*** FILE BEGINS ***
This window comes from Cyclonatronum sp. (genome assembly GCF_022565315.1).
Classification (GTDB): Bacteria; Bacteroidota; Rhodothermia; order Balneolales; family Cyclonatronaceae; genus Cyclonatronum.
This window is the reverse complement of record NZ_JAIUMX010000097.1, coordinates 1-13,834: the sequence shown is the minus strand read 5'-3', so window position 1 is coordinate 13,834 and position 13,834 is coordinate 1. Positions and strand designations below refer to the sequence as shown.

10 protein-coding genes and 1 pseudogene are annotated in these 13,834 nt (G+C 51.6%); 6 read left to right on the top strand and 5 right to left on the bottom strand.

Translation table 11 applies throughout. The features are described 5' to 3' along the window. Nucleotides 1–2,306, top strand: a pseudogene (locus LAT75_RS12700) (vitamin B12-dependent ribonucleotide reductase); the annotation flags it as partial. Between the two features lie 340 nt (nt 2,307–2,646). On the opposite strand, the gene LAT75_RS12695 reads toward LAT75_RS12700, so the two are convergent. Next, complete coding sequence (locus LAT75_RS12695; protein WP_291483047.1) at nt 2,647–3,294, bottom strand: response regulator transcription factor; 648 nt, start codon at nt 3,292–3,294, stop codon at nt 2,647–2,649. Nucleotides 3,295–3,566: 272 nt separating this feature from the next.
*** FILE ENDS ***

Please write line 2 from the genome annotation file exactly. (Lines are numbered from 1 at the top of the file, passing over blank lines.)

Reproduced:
Classification (GTDB): Bacteria; Bacteroidota; Rhodothermia; order Balneolales; family Cyclonatronaceae; genus Cyclonatronum.